The first time I experienced the May Day march was May 1, 2015. I happened to be moving into my apartment on Capitol Hill that day. That’s two years ago to the day. And, I didn’t understand the march at that time as protests surrounded the van I was driving to my new apartment.
Today, I understand May Day and I took part in it because it’s never been more important. It’s a march and rally to stand up for immigrant rights, to stop deportations, to end the prison state, to end the oil pipelines like Dakota Access and KeystoneXL. It’s to march in solidarity with the working class which struggles each and every day in our society.
I marched with thousands of folks through miles of Seattle today. Here are some pictures I snapped:
Direct Action Against Chase Bank
The largest-ever direct action against a bank in Seattle is happening on May 8, 2017. Activists will disrupt as many as 20 to 30 Chase Bank locations across the city to pressure the bank not to give loans to the KeystoneXL oil pipeline, or any other future oil pipeline.
I attended one of the planning meetings this week. We split into small groups which will focus on disrupting service at one branch per group. More than 70 folks showed up to the meeting I went to, and there were two other meetings with just as many people. So, there are many small groups going to many different branches across the city.
The small group I’m in includes City Council Candidate Jon Grant and his campaign manager and staff. Our group gets to decide how we’re going to do our action—if it will be a sit-in or blockade, etc. We took a pledge saying that it will be peaceful and not involve violence of any kind. Peaceful disruption is powerful, and so is the threat of it. That’s why organizers announced the action during a press conference in front of Chase Bank.
As one Native organizer said, this is about water, this is about Mother Earth, about life. Our actions will set an example for the country—fellow activists from coast to coast will see how this is done and copy it. And, other banks will see that funding oil pipelines is not in their best interest.
Here is a copy of the Action Agreements we have committed to:
Jon Grant for City Council Campaign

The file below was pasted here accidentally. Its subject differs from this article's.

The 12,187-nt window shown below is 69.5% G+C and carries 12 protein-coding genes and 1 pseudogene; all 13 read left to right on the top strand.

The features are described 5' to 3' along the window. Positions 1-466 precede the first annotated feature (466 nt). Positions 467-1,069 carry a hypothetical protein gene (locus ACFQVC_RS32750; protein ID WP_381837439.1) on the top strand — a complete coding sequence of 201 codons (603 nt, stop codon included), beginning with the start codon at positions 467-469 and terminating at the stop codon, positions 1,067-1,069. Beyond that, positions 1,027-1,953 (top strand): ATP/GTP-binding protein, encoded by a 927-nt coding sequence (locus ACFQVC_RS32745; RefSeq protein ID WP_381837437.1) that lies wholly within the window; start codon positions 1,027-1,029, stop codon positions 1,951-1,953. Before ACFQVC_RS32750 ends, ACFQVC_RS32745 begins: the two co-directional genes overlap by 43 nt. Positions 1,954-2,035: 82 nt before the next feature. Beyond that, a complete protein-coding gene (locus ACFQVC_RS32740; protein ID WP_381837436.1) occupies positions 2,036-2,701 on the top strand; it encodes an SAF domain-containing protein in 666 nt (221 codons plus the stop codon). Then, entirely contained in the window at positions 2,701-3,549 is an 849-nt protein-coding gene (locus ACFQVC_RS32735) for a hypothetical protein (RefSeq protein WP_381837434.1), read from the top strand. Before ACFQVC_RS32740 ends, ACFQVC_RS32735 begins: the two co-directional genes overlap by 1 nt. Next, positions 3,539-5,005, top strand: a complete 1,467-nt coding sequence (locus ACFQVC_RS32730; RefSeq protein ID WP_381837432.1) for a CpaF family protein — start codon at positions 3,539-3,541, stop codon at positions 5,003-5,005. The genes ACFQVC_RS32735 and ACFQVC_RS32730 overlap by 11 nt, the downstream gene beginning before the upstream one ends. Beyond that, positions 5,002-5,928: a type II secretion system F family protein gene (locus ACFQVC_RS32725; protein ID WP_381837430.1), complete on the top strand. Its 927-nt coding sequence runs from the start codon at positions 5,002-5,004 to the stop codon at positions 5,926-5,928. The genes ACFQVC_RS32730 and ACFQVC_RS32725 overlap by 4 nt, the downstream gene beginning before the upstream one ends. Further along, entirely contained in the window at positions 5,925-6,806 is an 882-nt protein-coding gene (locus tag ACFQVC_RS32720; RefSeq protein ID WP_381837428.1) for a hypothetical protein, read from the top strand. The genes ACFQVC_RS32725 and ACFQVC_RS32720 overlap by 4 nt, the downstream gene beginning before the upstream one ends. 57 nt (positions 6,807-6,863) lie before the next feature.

I continue to spend several hours a week working with the Jon Grant for City Council campaign. I’ve been mostly door-knocking. This past Saturday we were in the Roosevelt neighborhood. I also spent an evening this week calling voters from Jon’s office with a team of other phone bankers. Here are some pictures I took during my time with the campaign this week. As you can tell by the maps and lists on the walls of the office, they are super organized:
The campaign has been working non-stop, so much so that volunteers and staff have been going door-to-door, talking to voters, even at the same time as major marches. The past two weekends I’ve seen protesters from the Science March and the Climate March on my way to door-knocking for Grant. Each time there have been about 10,000 marching.
Neighborhood Action Coalition
Nick and I continue to stay connected with our Neighborhood Action Coalition. The group has hit some major milestones including having its first citywide newsletter go out and hosting town halls with city council members across the city. The town halls have been centered around talking about the idea of implementing an income tax in Seattle. Here’s a video from one of the first town halls.
Nick and I have also spent time going out this week. We went out for our friend Zach’s birthday and also went to the Betty Who concert at Neumo’s, which is in our neighborhood:
And, here are some of the headlines that have crossed my phone from The Washington Post: